About me


I am a PhD student in the Karubian lab of the Department of Ecology and Evolutionary Biology of Tulane University, New Orleans. I study the adaptive significance and proximate underpinnings of divergent patterns of sexual dimorphism in Malurus fairywrens.

My main study species are white-shouldered fairywrens (Malurus alboscapulatus) of Papua New Guinea and I dabble with their sister species, red-backed fairywrens (M. melanocephalus) of Australia. Here, my main research interest are determining if female ornament evolution is a product of male mate choice and/or intense female-female competition. Additionally, I am exploring the role androgen play in promoting divergent morphological phenotypes and what role they play in song and aggressive behaviours. My tentative goal is to conduct this approach within the bicolored clade of fairywrens, but I am predomitately focused (for now) on white-shouldered fairywrens.

Wren Map
Variation in the extent of sexual dichromatism in white-shouldered fairywrens (Malurus alboscapulatus). Left: highly dichromatic populations of Western Province, Papua New Guinea (brown circle). Right: nearly monochromatic populations of Milne Bay Province (black circle). In each bird photo, males are positioned on the left and females on the right.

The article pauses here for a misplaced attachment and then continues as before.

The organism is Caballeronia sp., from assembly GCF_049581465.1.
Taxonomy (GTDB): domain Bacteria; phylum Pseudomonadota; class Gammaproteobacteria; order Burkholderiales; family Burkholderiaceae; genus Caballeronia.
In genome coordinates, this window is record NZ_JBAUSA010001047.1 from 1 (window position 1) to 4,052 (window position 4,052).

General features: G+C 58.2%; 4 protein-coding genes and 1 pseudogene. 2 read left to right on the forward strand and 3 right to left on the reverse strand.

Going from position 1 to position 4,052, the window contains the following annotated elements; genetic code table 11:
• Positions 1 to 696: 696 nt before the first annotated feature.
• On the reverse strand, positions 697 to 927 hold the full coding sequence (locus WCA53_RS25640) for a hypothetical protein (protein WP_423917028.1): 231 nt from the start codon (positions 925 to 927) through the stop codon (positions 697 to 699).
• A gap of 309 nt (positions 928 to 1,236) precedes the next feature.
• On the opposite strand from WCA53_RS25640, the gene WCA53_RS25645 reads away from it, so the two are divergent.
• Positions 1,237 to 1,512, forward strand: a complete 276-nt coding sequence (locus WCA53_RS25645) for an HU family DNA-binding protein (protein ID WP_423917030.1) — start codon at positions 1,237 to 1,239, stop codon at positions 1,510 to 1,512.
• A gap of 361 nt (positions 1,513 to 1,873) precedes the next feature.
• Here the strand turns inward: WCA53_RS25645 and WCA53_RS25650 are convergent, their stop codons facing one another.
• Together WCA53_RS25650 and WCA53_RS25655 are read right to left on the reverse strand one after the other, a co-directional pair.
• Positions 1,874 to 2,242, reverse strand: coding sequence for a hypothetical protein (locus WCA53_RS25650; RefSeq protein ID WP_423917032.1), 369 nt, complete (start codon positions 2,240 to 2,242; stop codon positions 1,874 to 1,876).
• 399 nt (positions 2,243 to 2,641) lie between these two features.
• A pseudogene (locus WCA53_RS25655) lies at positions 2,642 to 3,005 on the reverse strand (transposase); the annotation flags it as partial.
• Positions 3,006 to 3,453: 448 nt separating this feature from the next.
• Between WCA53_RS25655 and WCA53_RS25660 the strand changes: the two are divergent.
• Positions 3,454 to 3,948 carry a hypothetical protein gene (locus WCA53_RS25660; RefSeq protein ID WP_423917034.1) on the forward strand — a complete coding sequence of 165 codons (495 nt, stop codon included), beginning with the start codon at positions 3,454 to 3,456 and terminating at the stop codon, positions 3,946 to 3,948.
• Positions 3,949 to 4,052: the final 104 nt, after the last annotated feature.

In red-backed fairywrens (below), I goal is to explore on within-population phenotypic plasticity in achieving ornamentation in males and if mechanisms explaining this are conserved across species (between white-shouldered fairywrens, specifically).

Female (left) and male (right) red-backed fairywrens (Malurus melanocephalus)

Prior to attending Tulane, I received my Bachelors and Masters at Appalachian State University in Boone, North Carolina under the advisement of Dr. Lynn Siefferman. As a master’s student, I studied interspecific aggression between golden-winged and chestnut-sided warblers. My research indicates that  aggression is a product of misidentification rather than interspecific competition, as is commonly inferred when two species behave agonistically. As an undergraduate, I focused on interspecific competition between eastern bluebirds and tree swallows, with a focus on how bluebirds deal with a novel (in this region), dominant interspecific competitor.

Top panel: Golden-winged warbler (Vermivora chrysoptera) (1) male and (2) female as well as (3-4) two different color patterns of hybrid, Brewster’s warbler. Bottom panel: Chestnut-sided warbler and comparison between warbler species.